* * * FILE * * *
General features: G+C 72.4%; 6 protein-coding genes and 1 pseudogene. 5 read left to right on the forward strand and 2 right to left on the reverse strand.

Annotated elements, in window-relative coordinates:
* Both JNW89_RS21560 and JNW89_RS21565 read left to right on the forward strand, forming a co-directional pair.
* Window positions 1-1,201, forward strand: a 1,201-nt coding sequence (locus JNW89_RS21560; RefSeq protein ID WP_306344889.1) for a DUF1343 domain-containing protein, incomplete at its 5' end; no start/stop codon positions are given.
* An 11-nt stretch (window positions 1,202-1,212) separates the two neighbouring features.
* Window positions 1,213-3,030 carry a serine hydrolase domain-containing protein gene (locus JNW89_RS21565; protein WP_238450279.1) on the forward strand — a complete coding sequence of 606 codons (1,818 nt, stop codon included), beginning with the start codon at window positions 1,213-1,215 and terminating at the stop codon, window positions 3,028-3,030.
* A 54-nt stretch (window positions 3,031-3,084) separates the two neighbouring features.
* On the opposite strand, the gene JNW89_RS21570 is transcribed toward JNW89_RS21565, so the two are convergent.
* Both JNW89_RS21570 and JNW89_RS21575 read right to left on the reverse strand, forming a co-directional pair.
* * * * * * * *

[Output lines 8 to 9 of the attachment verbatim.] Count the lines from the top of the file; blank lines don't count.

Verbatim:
* On the opposite strand, the gene JNW89_RS21570 is transcribed toward JNW89_RS21565, so the two are convergent.
* Both JNW89_RS21570 and JNW89_RS21575 read right to left on the reverse strand, forming a co-directional pair.